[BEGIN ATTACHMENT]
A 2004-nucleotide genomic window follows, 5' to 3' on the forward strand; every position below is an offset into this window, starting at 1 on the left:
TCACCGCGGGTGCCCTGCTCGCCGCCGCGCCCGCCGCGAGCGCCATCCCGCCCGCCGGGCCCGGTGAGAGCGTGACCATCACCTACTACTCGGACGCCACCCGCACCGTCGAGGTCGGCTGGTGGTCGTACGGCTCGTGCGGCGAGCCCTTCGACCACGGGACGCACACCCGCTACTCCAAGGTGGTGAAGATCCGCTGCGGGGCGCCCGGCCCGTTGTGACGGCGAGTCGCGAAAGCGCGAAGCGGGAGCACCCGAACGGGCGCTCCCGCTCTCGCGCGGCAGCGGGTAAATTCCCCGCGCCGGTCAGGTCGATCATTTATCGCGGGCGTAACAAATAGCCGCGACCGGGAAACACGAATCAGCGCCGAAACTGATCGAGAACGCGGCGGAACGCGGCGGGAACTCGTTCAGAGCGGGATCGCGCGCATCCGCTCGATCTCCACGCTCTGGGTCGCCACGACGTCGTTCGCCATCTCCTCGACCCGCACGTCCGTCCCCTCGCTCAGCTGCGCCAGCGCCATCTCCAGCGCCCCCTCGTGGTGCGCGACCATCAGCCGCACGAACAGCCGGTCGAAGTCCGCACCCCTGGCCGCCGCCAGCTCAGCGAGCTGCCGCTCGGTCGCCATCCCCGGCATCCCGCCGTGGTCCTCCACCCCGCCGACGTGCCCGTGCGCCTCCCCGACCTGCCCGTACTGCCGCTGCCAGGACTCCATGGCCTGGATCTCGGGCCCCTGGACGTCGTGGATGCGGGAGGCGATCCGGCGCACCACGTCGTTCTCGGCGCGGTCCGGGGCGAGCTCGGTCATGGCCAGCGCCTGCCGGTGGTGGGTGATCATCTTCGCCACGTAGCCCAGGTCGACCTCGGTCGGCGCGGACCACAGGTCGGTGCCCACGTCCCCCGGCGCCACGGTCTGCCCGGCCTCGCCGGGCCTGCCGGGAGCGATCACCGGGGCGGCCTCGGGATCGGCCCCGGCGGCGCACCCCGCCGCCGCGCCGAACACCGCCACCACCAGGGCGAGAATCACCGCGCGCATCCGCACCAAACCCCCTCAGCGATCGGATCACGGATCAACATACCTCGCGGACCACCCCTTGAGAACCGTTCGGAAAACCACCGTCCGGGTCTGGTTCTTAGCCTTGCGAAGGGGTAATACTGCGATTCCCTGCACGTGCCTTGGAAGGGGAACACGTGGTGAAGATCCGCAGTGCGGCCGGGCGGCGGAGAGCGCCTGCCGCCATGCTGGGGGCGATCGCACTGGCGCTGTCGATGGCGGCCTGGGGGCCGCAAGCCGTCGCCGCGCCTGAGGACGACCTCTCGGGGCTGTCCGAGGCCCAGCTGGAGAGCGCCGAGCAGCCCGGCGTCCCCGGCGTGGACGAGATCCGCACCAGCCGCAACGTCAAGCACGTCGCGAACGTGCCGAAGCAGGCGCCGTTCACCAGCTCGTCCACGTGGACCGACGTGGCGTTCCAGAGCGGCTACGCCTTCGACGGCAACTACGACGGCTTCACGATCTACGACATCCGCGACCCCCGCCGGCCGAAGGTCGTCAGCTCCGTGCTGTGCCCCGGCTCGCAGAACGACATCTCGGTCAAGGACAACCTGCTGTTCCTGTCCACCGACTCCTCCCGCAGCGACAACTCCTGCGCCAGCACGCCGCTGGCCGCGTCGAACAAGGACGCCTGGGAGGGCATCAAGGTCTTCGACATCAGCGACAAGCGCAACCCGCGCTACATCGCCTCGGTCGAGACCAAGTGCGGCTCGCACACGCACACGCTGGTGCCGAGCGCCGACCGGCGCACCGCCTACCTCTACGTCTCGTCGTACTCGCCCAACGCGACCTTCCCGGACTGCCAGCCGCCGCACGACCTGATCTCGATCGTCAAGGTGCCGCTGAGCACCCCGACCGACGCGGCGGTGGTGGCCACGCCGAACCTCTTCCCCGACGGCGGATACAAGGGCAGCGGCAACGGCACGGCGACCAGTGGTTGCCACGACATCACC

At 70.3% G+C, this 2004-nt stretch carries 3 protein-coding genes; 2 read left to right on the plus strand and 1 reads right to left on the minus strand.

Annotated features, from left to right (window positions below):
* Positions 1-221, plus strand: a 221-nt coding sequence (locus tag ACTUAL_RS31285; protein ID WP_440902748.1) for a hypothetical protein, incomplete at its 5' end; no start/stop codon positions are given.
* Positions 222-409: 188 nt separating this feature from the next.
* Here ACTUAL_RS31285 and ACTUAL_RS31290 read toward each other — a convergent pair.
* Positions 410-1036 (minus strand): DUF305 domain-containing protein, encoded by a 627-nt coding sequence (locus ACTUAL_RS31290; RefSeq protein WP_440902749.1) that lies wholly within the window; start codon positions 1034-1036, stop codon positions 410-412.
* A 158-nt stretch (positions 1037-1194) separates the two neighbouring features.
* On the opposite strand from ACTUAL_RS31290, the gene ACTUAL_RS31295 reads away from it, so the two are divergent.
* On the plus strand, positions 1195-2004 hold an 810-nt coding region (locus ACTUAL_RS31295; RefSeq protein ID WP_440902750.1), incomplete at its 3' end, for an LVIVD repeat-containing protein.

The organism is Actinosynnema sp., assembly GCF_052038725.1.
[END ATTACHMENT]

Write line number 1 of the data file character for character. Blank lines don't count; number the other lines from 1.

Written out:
A 2004-nucleotide genomic window follows, 5' to 3' on the forward strand; every position below is an offset into this window, starting at 1 on the left: